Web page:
CANet funding lays foundation for pioneering treatment for atrial fibrillation • Cardiovascular Network of Canada — CANet
CANet Dr Jason Andrade - Treatment for Atrial Fibrillation

CANet funding lays foundation for pioneering treatment for atrial fibrillation

Critical research funded by CANet is the foundational basis of a breakthrough treatment for atrial fibrillation (AF).

CANet investigator Dr. Jason Andrade, including researchers across the country, found that freezing and removing faulty heart tissues, a procedure known as cryoablation, is more likely to prevent long-term progression AF compared to taking anti-arrhythmic drugs (AADs).

This breakthrough research builds on an initial CANet-funded project which showed that cryoablation was more effective than AADs at reducing the short-term recurrence of AF.

AF is the most common cardiac arrhythmia affecting Canadians. Faulty heart tissues cause rapid, irregular heartbeats and increase the risk for stroke, hospitalizations, and death.

In fact, a significant portion of AF-related healthcare costs are due to hospitalization and acute care.

Current AF-associated costs are estimated at two and a half percent of Canada’s annual healthcare expenditures. These costs are expected to rise to four percent within the next two decades.

Both studies will help reduce the burden of AF in Canada. They fulfil a critical need for minimally invasive cardiac procedures that improve patient outcomes without increasing healthcare costs and treatment time.

Dr. Andrade’s pioneering treatment – catheter ablation with a cryothermy balloon or cryoablation – freezes faulty heart tissues in AF patients while minimizing damage to surrounding areas.

In the initial study, Dr. Andrade teamed up with CANet industry partners Medtronic and Baylis Medical to evaluate the effectiveness of the new technology in lowering the risk for arrhythmia recurrence and stroke.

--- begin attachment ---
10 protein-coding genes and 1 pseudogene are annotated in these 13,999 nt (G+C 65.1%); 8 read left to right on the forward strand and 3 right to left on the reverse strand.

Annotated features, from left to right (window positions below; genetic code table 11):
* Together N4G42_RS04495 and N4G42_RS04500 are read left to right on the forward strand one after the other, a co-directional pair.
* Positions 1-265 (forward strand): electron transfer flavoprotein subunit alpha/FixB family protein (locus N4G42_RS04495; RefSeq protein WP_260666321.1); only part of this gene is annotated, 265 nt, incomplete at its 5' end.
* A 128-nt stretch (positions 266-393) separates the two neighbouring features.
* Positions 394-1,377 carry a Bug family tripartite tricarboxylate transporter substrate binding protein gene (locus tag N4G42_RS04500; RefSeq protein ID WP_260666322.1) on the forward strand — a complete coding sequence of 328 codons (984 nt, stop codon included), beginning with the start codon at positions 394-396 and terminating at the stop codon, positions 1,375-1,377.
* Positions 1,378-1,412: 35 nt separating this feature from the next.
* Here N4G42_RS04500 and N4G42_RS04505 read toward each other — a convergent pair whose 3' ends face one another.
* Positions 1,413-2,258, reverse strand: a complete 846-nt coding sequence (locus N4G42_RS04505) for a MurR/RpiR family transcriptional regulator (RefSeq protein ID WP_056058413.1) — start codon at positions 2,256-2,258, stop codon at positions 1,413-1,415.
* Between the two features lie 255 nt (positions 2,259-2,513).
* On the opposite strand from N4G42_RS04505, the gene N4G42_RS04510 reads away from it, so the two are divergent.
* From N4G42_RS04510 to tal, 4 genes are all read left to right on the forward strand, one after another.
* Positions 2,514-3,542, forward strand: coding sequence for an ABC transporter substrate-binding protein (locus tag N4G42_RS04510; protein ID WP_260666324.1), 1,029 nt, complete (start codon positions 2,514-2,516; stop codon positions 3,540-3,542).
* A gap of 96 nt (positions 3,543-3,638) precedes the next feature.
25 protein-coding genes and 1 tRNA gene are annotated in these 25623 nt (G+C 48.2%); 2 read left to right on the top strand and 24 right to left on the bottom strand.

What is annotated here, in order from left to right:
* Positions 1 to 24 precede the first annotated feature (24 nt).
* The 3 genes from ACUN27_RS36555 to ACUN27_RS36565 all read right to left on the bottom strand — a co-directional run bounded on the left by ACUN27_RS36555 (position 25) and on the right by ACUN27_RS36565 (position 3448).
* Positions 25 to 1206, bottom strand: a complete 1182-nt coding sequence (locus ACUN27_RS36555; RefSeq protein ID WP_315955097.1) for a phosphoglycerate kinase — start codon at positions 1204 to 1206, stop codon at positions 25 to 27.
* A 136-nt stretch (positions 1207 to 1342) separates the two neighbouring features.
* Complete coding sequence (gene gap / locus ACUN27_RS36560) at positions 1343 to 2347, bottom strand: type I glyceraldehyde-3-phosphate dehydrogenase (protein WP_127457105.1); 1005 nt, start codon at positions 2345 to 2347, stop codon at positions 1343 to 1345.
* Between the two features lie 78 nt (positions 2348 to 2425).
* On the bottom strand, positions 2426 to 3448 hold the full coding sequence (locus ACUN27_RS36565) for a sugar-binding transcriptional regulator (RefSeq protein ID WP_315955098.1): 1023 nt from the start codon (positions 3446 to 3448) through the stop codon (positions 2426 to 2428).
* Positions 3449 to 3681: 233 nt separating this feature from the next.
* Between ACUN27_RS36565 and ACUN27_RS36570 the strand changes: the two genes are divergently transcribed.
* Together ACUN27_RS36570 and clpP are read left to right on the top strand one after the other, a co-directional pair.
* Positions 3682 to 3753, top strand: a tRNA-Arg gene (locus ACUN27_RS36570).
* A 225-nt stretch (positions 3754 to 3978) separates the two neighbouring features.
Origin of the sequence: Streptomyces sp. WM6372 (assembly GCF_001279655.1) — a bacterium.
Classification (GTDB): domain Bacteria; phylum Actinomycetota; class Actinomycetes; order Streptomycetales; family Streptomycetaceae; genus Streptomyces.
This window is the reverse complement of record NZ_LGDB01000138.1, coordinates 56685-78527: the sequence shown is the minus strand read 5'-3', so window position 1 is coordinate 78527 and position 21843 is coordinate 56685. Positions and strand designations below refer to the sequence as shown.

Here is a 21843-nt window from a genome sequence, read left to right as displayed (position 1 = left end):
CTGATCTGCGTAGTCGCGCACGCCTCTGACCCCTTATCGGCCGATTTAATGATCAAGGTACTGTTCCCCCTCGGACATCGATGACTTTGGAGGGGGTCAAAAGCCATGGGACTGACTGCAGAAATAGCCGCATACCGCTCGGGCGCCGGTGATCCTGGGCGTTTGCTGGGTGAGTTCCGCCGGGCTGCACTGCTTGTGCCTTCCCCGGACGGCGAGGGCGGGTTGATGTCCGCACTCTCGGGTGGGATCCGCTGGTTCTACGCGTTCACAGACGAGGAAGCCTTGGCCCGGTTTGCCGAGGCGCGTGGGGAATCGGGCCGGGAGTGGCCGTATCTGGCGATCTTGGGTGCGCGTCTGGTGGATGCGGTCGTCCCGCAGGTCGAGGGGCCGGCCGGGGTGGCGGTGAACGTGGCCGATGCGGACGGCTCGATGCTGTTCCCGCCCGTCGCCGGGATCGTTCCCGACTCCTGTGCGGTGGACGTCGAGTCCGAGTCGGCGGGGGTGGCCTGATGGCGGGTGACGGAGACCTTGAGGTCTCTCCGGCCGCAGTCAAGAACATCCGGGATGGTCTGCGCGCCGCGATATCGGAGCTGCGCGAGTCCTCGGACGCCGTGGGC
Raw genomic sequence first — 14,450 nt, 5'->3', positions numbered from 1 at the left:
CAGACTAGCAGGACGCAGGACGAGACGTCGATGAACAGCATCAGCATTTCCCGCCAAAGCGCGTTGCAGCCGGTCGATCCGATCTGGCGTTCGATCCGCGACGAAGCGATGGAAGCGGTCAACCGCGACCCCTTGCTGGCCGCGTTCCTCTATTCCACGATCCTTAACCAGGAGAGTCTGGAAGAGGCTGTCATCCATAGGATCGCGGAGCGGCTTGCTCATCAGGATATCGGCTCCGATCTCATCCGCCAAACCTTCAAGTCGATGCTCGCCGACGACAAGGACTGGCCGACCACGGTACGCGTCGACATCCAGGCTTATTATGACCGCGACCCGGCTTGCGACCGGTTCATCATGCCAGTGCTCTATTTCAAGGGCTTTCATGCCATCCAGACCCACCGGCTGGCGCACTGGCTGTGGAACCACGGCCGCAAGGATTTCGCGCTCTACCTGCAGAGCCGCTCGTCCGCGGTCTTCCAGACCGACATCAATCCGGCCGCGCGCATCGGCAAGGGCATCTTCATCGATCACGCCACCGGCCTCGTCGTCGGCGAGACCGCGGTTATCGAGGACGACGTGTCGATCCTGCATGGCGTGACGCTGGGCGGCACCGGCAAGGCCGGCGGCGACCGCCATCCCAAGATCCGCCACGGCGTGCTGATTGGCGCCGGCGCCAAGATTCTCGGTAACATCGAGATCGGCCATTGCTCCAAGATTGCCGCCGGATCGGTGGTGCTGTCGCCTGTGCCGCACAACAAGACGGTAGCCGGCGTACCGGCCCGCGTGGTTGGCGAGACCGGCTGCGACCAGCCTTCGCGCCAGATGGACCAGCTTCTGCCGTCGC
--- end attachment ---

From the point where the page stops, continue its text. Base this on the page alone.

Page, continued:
Over 300 patients across Canada participated in a randomized clinical trial – some underwent cryoablation, and others received AADs. All received an implantable cardiac monitoring device to detect atrial tachyarrhythmia and were intensely monitored for up to a year after treatment.

The CANet-funded project showed that cryoablation as the initial treatment improved both quality of life and symptoms compared to AADs, which often are ineffective and have severe side effects such as heart failure or organ toxicity. Essentially, catheter ablation (a day procedure) reduces the risk of arrhythmia recurrence, improves quality of life, and reduces healthcare utilization more effectively than medications.

This was a “major advancement in the interventional treatment of AF and a significant Canadian accomplishment,” as noted by Dr. Andrade.

Building on the foundational CANet-funded work on the first study, he wanted to explore if cryoablation was effective in preventing AF progression.

AF often begins as small isolated arrhythmias – but each recurring incident builds up to cause electrical and structural changes in the heart leading to longer-lasting events known as persistent AF – such patients are at an increased risk of stroke and heart failure and often have higher rates of hospitalization.

“Atrial fibrillation is like a snowball rolling down a hill. With each atrial fibrillation episode, there are gradual changes to the heart, which causes the heart rhythm problem to get increasingly worse,” Dr. Andrade says.

The second study extended patient monitoring from the initial 1 year to 3 years. Over 36 months of follow-up, patients who had undergone cryoablation right from the start were less likely to get persistent, life-threatening forms of AF and get hospitalized, compared to those being treated with AADs.

“This data provides clear evidence that an early invasive therapy may be a more effective method to improve the lives of our patients with atrial fibrillation,” Dr. Andrade says and recommends pursuing cryoablation as an initial treatment strategy in appropriate patients.

With the help of CANet’s initial funding, Dr. Andrade is helping rethink Canada’s approach to AF treatment.

“With effective early intervention, we can keep people healthy, happy, and out of the hospital, which would be a tremendous benefit for patients and their families, and also our entire health system,” he says.

Among patients receiving initial treatment for symptomatic, paroxysmal atrial fibrillation, there was a significantly lower rate of atrial fibrillation recurrence with catheter cryoballoon ablation than with antiarrhythmic drug therapy, as assessed by continuous cardiac rhythm monitoring. (Funded by the Cardiac Arrhythmia Network of Canada and others; EARLY-AF number, NCT02825979. opens in new tab.)


Source: New England Journal of Medicine